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Magento 2: Injecting Interfaces


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Pop quiz: You’ve got your head wrapped around Magento 2’s dependency injection. You’re taking a stroll through the code base, and you see this constructor.

#File: lib/Magento/PubSub/Event/QueueHandler.php
public function __construct(MagentoPubSubEventQueueReaderInterface $eventQueue,
    MagentoPubSubJobQueueWriterInterface $jobQueue,
    MagentoPubSubJobFactoryInterface $jobFactory,
    MagentoPubSubSubscriptionCollectionInterface $subscriptionSet
) {
    $this->_eventQueue = $eventQueue;
    $this->_jobQueue = $jobQueue;
    $this->_jobFactory = $jobFactory;
    $this->_subscriptionSet = $subscriptionSet;

Since you know about Magento’s automatic dependency injection, you know the _eventQueue property should contain an object that’s an instance of the MagentoPubSubJobQueueWriterInterface class.

Except MagentoPubSubJobQueueWriterInterface isn’t a class. It’s a PHP programatic interface

#File: lib/Magento/PubSub/Event/QueueReaderInterface.php
namespace MagentoPubSubEvent;

interface QueueReaderInterface

What do you do now, hotshot?

Interfaces and Dependency Injection

Don’t worry, Magento’s automatic dependency injection is not a homunculus who blows up buses or instantiates objects from interfaces. Instead, if you use an interface as a type hint in a Magento object’s constructor, the system will search for that interface’s preferred class.

A module developer (the core team, you, etc.) specifies these preferences in a module’s di.xml file. In the above example, the interface’s full name is MagentoPubSubEventQueueReaderInterface. If we look in the following file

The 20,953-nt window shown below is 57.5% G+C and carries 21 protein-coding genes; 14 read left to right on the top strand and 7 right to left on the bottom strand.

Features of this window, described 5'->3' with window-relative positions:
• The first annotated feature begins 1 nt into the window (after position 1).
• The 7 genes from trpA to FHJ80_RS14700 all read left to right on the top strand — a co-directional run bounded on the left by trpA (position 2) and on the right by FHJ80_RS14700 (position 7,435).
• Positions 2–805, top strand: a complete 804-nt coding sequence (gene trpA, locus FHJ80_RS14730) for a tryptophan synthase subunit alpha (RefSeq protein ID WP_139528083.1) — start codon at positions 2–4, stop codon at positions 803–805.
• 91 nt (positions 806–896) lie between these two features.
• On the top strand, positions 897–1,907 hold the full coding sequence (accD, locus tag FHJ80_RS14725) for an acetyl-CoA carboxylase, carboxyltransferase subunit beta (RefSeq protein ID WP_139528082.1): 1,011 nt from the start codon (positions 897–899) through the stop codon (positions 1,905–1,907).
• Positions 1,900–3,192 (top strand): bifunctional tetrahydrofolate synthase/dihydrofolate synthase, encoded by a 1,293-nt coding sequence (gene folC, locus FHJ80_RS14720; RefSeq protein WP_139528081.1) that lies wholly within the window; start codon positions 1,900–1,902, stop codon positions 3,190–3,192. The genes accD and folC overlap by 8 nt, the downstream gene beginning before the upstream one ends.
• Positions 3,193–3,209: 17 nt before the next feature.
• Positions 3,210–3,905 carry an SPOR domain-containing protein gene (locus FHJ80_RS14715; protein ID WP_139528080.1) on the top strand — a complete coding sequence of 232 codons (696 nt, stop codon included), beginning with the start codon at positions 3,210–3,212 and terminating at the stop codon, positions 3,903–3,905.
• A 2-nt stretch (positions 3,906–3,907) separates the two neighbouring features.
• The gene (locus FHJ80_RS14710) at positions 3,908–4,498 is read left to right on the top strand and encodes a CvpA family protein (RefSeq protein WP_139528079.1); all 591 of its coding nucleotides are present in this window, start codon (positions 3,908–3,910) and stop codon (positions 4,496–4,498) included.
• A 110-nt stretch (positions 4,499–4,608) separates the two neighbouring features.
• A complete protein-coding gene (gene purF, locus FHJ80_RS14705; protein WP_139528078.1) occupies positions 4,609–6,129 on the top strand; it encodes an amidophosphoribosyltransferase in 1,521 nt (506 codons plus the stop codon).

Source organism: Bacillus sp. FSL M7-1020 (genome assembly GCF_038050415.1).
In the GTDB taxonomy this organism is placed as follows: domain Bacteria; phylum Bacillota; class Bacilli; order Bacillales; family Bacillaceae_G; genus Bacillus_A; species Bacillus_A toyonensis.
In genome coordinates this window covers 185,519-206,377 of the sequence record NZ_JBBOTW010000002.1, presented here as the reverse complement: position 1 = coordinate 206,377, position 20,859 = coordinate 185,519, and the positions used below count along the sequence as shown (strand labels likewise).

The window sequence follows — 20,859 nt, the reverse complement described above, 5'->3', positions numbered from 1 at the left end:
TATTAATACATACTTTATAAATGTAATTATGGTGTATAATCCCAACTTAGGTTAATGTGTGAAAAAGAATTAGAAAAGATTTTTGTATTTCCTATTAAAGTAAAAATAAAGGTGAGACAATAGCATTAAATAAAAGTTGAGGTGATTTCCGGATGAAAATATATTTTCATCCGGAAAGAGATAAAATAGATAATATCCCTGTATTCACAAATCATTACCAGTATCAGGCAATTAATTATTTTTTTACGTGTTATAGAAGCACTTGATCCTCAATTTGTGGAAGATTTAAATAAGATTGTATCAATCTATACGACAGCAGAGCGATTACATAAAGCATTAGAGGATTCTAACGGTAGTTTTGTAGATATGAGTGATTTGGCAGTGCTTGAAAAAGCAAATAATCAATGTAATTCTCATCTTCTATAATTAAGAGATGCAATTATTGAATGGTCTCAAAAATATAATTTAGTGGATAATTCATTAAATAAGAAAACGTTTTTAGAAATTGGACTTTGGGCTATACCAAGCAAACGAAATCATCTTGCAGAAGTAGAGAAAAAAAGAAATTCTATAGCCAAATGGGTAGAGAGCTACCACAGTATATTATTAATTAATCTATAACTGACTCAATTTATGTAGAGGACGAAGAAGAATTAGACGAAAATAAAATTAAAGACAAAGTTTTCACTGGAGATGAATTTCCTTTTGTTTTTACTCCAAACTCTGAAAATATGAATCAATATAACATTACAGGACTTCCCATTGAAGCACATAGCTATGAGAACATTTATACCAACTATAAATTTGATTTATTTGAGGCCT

#File: app/code/Magento/Webhook/etc/di.xml
<preference for="MagentoPubSubEventQueueReaderInterface" 
            type="MagentoWebhookModelEventQueueReader" />                

We can see the authors of the Magento_Webhook module have specified a preference for the MagentoPubSubEventQueueReaderInterface interface as the class MagentoWebhookModelEventQueueReader.

What does this mean? When the automatic dependency injection system sees

public function __construct(MagentoPubSubEventQueueReaderInterface $eventQueue, ...

it will instantiate the object in $eventQueue with the MagentoWebhookModelEventQueueReader class.

While this all is a little confusing the first time you encounter it, I like the direction. Tying the auto-injected classes to a specific interface (i.e. a core PHP language feature) seems like an win, and will help prevent configuration swapping of classes (i.e “class rewrites” in Magento 1) from breaking the original class’s implicit contract.

In less nerdy terms, it would be impossible for someone to rewrite the class MagentoWebhookModelEventQueueReader without implementing all the methods in the QueueReaderInterface interface. In Magento 1 the same rewrite could (accidentally) omit some necessary QueueReader method that would only be discovered when/if the method was used at runtime, maybe days after the initial deployment. This “interfaces in dependency injection” feature brings Magento 2 developers some compile-time-like checking that our Java and C# friends take for granted.

Copyright © Alan Storm 1975 – 2019 All Rights Reserved

Originally Posted: 26th November 2013